At 49 mg per ½ cup serving, broccoli is a great source of vitamin C. That is, unless you destroy it while cooking. As a water soluble vitamin, the more contact vitamin C has with high temperatures and boiling water, the greater the chance you will lose its health benefits during the cooking process. Blanching is a way to partially cook broccoli, while preserving both its flavor and health benefits. Blanching is essential when you plan on freezing fresh broccoli.
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Cut off the thick, woody stem of each broccoli bunch with a sharp kitchen knife. Separate each stalk into individual florets, and slice large florets in half lengthwise so no floret is more than 1 1/2 inches wide.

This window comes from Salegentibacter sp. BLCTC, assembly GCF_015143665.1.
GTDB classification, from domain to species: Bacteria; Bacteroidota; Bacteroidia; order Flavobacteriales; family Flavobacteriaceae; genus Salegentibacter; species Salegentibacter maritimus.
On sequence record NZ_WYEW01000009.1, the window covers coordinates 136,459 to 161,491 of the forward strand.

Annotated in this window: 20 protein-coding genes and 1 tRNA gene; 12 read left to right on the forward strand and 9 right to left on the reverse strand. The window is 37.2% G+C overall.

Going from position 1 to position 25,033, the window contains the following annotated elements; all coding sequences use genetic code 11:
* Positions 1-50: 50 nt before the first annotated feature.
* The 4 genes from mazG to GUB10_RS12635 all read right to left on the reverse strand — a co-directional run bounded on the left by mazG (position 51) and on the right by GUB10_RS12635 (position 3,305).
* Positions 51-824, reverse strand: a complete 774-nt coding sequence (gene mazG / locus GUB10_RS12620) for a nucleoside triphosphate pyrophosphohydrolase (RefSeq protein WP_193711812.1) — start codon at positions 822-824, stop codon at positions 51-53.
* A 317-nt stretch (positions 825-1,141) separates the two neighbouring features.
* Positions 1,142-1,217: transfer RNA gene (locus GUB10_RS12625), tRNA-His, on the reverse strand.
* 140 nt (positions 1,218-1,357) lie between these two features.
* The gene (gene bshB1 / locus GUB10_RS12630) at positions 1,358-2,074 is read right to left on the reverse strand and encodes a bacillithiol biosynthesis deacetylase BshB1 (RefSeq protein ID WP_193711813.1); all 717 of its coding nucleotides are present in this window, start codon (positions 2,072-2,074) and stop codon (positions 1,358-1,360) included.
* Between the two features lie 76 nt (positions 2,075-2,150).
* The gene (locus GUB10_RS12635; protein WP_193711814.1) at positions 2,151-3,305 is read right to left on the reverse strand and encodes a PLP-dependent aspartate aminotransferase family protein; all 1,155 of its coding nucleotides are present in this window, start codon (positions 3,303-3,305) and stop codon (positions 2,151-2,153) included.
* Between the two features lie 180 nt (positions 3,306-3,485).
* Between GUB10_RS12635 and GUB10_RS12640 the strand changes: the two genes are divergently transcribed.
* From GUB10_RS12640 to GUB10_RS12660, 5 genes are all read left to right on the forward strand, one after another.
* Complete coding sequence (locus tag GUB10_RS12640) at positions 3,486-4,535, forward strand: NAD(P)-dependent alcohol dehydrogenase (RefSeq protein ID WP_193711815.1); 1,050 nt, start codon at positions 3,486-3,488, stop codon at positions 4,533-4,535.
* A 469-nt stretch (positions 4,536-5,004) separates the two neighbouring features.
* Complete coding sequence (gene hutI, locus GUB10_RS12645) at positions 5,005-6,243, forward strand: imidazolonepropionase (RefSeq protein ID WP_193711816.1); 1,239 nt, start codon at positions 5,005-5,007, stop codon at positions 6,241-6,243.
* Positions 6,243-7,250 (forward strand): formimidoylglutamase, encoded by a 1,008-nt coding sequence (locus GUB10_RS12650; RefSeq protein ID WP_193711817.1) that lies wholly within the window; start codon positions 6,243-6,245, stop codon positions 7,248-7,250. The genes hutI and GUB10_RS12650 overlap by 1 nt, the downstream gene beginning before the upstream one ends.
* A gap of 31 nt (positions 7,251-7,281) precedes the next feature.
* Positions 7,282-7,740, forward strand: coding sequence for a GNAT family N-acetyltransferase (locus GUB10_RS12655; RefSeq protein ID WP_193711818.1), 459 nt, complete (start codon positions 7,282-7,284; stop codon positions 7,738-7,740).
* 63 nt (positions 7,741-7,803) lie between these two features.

Wash the florets in a colander under cold running water.
Fill an 8- to 10-qt. pot 2/3 full with water and bring the water to a full boil on your stove top. Add the broccoli florets, cover the pot and set a kitchen timer for four minutes.
Remove the broccoli florets from the pot with a large slotted spoon if you will be reusing the water or empty the broccoli into a colander to drain. Serve hot or cool to continue to process for storage.